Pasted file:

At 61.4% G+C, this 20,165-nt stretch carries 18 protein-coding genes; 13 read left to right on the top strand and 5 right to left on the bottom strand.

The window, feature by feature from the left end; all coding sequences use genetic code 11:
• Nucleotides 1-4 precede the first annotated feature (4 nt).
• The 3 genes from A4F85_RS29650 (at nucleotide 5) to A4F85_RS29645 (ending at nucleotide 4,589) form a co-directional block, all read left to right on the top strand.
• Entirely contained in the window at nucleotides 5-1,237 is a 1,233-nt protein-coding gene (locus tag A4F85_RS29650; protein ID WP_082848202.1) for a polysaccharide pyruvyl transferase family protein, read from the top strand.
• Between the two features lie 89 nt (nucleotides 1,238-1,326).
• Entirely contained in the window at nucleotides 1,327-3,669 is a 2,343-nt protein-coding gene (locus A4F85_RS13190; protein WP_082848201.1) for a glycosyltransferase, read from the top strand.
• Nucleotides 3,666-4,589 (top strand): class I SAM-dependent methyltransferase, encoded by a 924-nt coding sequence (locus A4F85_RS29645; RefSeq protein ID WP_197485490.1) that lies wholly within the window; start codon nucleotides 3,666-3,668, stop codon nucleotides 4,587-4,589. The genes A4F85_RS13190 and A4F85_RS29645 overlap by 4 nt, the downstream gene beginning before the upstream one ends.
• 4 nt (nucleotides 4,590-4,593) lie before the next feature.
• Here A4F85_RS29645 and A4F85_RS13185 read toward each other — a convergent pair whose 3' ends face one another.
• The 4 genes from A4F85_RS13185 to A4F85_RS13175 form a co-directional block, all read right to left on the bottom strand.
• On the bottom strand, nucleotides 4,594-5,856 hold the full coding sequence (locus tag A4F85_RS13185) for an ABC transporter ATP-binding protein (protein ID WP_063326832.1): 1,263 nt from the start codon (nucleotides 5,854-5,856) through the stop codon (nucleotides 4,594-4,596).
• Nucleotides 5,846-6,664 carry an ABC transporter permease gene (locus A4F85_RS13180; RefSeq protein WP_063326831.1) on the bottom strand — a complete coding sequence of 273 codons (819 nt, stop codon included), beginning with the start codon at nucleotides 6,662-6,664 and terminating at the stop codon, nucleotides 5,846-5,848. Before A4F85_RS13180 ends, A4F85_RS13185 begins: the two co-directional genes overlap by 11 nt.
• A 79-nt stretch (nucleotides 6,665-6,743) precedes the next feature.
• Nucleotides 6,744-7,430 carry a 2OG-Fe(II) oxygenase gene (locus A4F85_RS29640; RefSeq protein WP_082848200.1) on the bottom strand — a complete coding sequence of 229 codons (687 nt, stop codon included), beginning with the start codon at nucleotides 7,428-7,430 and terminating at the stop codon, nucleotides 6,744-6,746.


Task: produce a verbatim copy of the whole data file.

At 61.4% G+C, this 20,165-nt stretch carries 18 protein-coding genes; 13 read left to right on the top strand and 5 right to left on the bottom strand.

The window, feature by feature from the left end; all coding sequences use genetic code 11:
• Nucleotides 1-4 precede the first annotated feature (4 nt).
• The 3 genes from A4F85_RS29650 (at nucleotide 5) to A4F85_RS29645 (ending at nucleotide 4,589) form a co-directional block, all read left to right on the top strand.
• Entirely contained in the window at nucleotides 5-1,237 is a 1,233-nt protein-coding gene (locus tag A4F85_RS29650; protein ID WP_082848202.1) for a polysaccharide pyruvyl transferase family protein, read from the top strand.
• Between the two features lie 89 nt (nucleotides 1,238-1,326).
• Entirely contained in the window at nucleotides 1,327-3,669 is a 2,343-nt protein-coding gene (locus A4F85_RS13190; protein WP_082848201.1) for a glycosyltransferase, read from the top strand.
• Nucleotides 3,666-4,589 (top strand): class I SAM-dependent methyltransferase, encoded by a 924-nt coding sequence (locus A4F85_RS29645; RefSeq protein ID WP_197485490.1) that lies wholly within the window; start codon nucleotides 3,666-3,668, stop codon nucleotides 4,587-4,589. The genes A4F85_RS13190 and A4F85_RS29645 overlap by 4 nt, the downstream gene beginning before the upstream one ends.
• 4 nt (nucleotides 4,590-4,593) lie before the next feature.
• Here A4F85_RS29645 and A4F85_RS13185 read toward each other — a convergent pair whose 3' ends face one another.
• The 4 genes from A4F85_RS13185 to A4F85_RS13175 form a co-directional block, all read right to left on the bottom strand.
• On the bottom strand, nucleotides 4,594-5,856 hold the full coding sequence (locus tag A4F85_RS13185) for an ABC transporter ATP-binding protein (protein ID WP_063326832.1): 1,263 nt from the start codon (nucleotides 5,854-5,856) through the stop codon (nucleotides 4,594-4,596).
• Nucleotides 5,846-6,664 carry an ABC transporter permease gene (locus A4F85_RS13180; RefSeq protein WP_063326831.1) on the bottom strand — a complete coding sequence of 273 codons (819 nt, stop codon included), beginning with the start codon at nucleotides 6,662-6,664 and terminating at the stop codon, nucleotides 5,846-5,848. Before A4F85_RS13180 ends, A4F85_RS13185 begins: the two co-directional genes overlap by 11 nt.
• A 79-nt stretch (nucleotides 6,665-6,743) precedes the next feature.
• Nucleotides 6,744-7,430 carry a 2OG-Fe(II) oxygenase gene (locus A4F85_RS29640; RefSeq protein WP_082848200.1) on the bottom strand — a complete coding sequence of 229 codons (687 nt, stop codon included), beginning with the start codon at nucleotides 7,428-7,430 and terminating at the stop codon, nucleotides 6,744-6,746.